FIG. 1 depicts a conventional, redundant TTE optical transmission system. On the transmit side 160, an optical signal is routed through transmitter A 10 and post amplifier A 30 which is pumped by a set of laser pumps A 50. In case of a failure in path A (i.e., failure of transmitter A 10, post amplifier A 30, or pumps A 50), the optical signal is routed through path B, comprised of transmitter B 10, post amplifier B 30, and a set of laser pumps B 50. Switching between transmission paths A and B is performed by an optical switch 70.

Similarly, on the receive side 170, the optical signal is passed through an optical coupler 90, which distributes the signal to receive paths A and B, comprised of, respectively, pre-amplifier A 30 with laser pumps A 50 and receiver A 120, and pre-amplifier B 30 with pumps B 50 and receiver B 120. The optical signal is routed between the transmit 160 and receive 170 sides of the system over an optical fiber 80.

The optical switch 70 has an associated insertion signal power loss. In a conventional optical switch, this loss is, for example, 2.5 decibels. Thus, for example, if the post amplifiers A 30 and B 30 produce a 21 dBm output signal, the signal strength upon exiting the optical switch 70 is reduced to 18.5 dBm. Similarly, the optical coupler 90 causes a signal power loss which, in a typical optical coupler, might be approximately 4.5 dB. The sensitivity of the preamplified receivers 120 is therefore degraded by 4.5 dB.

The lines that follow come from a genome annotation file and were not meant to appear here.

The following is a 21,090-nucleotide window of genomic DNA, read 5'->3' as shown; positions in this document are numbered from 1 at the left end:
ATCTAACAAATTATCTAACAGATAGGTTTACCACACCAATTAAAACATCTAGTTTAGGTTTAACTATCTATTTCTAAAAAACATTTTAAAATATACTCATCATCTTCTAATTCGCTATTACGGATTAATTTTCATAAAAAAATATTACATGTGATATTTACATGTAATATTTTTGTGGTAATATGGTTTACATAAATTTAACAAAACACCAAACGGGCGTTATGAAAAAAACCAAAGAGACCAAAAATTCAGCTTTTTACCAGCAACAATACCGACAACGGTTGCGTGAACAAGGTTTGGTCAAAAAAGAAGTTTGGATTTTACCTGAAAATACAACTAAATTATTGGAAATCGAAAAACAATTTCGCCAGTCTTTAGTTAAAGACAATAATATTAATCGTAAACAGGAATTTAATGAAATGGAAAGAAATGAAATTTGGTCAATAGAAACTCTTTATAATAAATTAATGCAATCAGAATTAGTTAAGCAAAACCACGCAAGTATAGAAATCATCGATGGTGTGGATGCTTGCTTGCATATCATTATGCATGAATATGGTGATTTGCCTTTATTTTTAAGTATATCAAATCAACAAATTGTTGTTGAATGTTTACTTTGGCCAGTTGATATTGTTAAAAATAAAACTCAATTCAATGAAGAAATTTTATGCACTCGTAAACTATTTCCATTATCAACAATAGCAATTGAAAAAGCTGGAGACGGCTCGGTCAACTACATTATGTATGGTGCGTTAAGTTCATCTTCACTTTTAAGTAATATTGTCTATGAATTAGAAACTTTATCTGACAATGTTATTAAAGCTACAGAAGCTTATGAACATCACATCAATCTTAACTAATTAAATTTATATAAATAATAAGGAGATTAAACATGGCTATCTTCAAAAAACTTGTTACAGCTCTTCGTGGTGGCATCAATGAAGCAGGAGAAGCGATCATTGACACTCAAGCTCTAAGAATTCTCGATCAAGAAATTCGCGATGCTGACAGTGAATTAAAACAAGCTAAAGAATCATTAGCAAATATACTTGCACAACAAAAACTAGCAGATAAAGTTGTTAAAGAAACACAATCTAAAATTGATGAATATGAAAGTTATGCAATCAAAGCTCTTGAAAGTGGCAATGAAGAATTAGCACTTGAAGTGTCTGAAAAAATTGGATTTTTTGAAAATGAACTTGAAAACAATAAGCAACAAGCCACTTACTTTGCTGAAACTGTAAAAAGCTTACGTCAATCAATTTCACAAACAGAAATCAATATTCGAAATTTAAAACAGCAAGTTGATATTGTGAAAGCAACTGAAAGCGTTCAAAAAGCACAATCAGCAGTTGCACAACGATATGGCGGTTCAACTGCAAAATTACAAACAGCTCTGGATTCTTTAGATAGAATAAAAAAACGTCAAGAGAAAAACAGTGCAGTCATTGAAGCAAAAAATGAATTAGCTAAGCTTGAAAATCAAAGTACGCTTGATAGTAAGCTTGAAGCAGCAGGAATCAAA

In a conventional, redundant TTE optical transmission system, there is thus a tax of approximately 7.0 dB on the system power budget caused by the protection elements (i.e., the optical switch 70 and coupler 90). In addition, because there are separate optical amplifiers 30 and pumps 50 for each transmission path on the transmit side 160 and the receive side 170, the amplifier power in the standby path is not utilized. Furthermore, a failure in the optical amplifier 30, including a failure in the amplifier's associated pumps 50, in the active transmission path requires a switchover to the standby path, with an associated temporary transmission failure during the switchover.

FIG. 2 depicts a lossless, redundant TTE optical transmission system configuration with non-failing optical amplifier according to the present invention. In this configuration, the protection elements are strategically placed to optimize transmission power budget. A single post amplifier 30 is positioned after the optical switch 70, which selects the desired transmitter 10 output. Because the post amplifier 30 operates in the saturation region with an input dynamic range of, for example, +3 dBm to -12 dBm, the 2.5 dB signal loss caused by the optical switch 70 does not affect the output power of the post amplifier 30.

Similarly, on the receive side, the optical signal is amplified by the preamplifier 30 prior to entering the optical coupler 90. Thus, the signal power is amplified prior to being attenuated by the optical coupler 90. As long as the preamplifier 30 provides adequate gain, the sensitivity of the receivers 120 is therefore not degraded by the, e.g., 4.5 dB signal loss imposed by the optical coupler 90.